ESG: Hard numbers please, not soft anecdotes
Data was the name of the game on day two of the Responsible Investment Forum New York as delegates grappled with how best to aggregate, integrate and use meaningful data related to ESG. Not only can metrics differ across geographies, sectors and companies but a lot of the information coming in is still anecdotal rather than hard numbers. Oh, and the definition of ESG keeps expanding – add cybersecurity to the list.
Likewise, impact investing has as many definitions as investors interested in pursuing it (a lot, in other words). While some GPs seek the same returns from their impact funds as from their mainstream private equity vehicles, others are comfortable with lower returns.
Salu Capital burst into our consciousness this week with a curious deal. The New York-based firm, which bills itself as a special sits and PE firm “with particular emphasis on building an insurance-driven investment platform” per its website, acquired all the stakes in Augur Financial Opportunities II, a 2010-vintage, €212 million European mid-market fund, through a secondaries deal, and then appears to have sold down portions of the two remaining fund assets to strategic partners. One, a fund admin business, is now part-owned by Apex Group and the other, a German life insurer, went to inLife Holding. Secondaries Investor has more details.
Abraaj: where are they now?
We’ve looked at which of Abraaj’s senior personnel have left and who remains behind. The firm’s regional funds are currently embroiled in lengthy sales processes, with Actis, TPG, Brookfield Asset Management, Franklin Templeton and Actera linked to different parts of the moribund business. Some of the firm’s partners have already moved on. Will those still at the firm be taken across with their respective funds?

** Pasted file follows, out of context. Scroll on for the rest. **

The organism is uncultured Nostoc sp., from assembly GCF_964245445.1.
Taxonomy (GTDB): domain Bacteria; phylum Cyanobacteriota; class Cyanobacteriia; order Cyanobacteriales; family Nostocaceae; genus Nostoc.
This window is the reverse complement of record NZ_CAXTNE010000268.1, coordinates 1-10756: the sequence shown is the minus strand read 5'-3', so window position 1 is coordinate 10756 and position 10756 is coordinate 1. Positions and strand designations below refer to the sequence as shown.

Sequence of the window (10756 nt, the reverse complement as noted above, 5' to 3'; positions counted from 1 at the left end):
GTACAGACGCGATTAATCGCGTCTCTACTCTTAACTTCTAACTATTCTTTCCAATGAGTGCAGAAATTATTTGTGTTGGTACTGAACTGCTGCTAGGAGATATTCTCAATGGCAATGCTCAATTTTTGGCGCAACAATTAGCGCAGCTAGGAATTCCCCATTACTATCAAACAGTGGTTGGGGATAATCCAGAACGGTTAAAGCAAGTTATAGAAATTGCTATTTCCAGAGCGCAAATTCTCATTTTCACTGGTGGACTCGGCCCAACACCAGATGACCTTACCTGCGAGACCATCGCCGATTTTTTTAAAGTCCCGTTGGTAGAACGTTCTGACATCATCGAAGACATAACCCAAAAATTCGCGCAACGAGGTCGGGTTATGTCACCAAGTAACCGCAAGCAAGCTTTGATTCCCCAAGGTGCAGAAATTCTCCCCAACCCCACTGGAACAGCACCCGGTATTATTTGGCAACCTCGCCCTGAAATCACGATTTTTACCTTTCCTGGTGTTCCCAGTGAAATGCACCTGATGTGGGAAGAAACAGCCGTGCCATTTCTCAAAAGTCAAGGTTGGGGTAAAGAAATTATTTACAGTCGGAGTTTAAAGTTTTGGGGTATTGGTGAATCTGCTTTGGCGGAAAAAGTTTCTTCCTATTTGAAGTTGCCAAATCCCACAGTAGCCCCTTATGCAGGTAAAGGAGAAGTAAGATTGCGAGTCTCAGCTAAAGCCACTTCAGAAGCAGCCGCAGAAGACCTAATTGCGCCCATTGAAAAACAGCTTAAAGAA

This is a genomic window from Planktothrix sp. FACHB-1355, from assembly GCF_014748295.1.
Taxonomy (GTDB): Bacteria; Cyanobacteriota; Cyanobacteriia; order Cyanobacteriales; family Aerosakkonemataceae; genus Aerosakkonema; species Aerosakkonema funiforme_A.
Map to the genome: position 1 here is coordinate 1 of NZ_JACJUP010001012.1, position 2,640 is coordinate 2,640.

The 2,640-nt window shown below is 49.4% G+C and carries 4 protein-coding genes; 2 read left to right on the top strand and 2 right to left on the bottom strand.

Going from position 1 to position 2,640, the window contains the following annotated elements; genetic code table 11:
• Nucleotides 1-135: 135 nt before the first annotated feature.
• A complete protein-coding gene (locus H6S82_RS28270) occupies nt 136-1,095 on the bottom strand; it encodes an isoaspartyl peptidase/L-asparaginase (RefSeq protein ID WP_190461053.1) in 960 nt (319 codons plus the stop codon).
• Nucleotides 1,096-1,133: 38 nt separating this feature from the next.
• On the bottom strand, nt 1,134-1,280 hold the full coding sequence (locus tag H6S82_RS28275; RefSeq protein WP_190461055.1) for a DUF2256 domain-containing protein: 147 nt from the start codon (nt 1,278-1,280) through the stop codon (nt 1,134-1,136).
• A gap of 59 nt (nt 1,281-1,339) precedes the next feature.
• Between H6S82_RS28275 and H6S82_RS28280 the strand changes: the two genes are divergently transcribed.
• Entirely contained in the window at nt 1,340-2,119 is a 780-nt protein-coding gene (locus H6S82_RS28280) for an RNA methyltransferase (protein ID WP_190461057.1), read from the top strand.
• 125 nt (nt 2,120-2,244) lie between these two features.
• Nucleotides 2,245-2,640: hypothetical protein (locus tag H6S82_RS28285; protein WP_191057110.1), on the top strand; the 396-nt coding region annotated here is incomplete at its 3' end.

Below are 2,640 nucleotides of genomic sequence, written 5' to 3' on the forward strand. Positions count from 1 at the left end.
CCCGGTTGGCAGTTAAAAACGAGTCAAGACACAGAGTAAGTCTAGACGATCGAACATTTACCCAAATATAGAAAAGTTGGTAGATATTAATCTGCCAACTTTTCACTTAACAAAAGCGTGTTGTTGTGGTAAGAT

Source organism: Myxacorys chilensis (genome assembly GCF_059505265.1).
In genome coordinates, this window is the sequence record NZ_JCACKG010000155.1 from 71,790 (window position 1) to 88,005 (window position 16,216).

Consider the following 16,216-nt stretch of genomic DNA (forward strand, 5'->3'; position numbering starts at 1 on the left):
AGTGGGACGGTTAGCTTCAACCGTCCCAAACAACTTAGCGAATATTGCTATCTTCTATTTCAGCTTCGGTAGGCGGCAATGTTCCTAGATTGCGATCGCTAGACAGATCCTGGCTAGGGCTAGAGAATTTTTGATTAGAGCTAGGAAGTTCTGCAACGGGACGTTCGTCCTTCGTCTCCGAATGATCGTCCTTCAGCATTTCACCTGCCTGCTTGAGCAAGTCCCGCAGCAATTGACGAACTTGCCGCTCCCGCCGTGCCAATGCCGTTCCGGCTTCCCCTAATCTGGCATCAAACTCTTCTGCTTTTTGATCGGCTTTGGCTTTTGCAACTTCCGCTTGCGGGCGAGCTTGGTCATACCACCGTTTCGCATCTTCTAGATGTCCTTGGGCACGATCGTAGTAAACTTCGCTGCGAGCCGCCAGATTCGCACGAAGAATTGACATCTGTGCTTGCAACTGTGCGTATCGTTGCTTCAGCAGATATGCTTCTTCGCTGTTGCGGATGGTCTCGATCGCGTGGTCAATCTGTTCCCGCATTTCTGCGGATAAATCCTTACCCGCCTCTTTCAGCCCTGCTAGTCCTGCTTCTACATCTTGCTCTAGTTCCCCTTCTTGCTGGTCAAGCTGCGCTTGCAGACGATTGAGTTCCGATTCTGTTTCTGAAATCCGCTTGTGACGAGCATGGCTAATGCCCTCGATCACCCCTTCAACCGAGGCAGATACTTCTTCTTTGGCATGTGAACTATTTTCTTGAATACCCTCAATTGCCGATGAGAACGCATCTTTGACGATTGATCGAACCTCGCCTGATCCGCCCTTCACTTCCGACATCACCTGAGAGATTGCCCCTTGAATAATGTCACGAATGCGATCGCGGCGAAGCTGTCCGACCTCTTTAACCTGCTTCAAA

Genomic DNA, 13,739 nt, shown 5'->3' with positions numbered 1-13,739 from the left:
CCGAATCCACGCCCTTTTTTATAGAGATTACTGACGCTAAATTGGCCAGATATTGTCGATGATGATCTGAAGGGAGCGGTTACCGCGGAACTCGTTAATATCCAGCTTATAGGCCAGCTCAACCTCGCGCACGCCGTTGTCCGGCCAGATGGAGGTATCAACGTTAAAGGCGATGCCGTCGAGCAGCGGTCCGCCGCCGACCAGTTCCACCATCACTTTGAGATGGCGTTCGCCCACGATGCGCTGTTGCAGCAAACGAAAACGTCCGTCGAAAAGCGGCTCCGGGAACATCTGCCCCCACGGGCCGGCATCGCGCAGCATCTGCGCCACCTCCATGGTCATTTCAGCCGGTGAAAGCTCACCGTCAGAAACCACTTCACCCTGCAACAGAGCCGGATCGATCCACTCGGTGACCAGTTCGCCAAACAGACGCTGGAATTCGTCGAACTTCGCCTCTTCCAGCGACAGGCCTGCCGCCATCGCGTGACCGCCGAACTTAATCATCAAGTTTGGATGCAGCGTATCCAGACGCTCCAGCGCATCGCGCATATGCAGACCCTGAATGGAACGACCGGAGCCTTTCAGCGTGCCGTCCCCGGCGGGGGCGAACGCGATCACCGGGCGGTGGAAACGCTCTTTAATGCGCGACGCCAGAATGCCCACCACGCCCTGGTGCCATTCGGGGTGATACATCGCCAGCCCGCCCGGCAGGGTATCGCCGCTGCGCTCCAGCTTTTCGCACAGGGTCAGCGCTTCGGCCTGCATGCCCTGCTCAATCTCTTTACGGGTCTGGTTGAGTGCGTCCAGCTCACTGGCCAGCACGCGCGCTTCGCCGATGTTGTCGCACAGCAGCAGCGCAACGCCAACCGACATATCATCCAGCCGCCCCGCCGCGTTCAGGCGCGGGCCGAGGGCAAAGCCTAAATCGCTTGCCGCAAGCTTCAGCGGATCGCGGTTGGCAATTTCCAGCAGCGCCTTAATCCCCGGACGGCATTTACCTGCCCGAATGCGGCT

Clean Ares. Ares Management is one firm looking to take advantage of efforts to tackle climate change, according to Bloomberg. The firm is starting a fund – called Ares Climate Infrastructure Partners – to make investments aimed at reducing greenhouse gas emissions and promoting better use of natural resources.
And on that point, the biggest event in the infrastructure calendar, the Infrastructure Investor Global Summit 2019, kicks off in Berlin in 10 days, with 2,000 delegates expected. Join it here.
Get real on diversity. If your firm is not doing a great job on diversity, this advice from panelists at the Responsible Investment Forum might help. One CCO highlighted the use of blind resumes and other basic tactics to encourage diversity and objectivity during the hiring process, while another urged delegates to “push back” on recruiters who claim diverse hires can’t be found.
Goldman slacks. Goldman Sachs has become the latest Wall Street giant to introduce casual dress. The bank reportedly issued an internal memo on Tuesday announcing a “firm wide flexible dress code” due to “the changing nature of workplaces generally in favour of a more casual environment,” according to Reuters. The memo told employees to dress “in a manner that is consistent” with clients’ expectations, noting: “All of us know what is and is not appropriate for the workplace.” Hawaiian shirts are out then.
He said it
“Your house is at risk. Your retirement accounts are at risk… and your current way of investing against that is probably nothing. But the good news is, there are ways to invest.”
Jay Koh, co-founder and managing director at The Lightsmith Group, tells delegates at the PEI Responsible Investment Forum New York that all assets can and will be affected by climate change.
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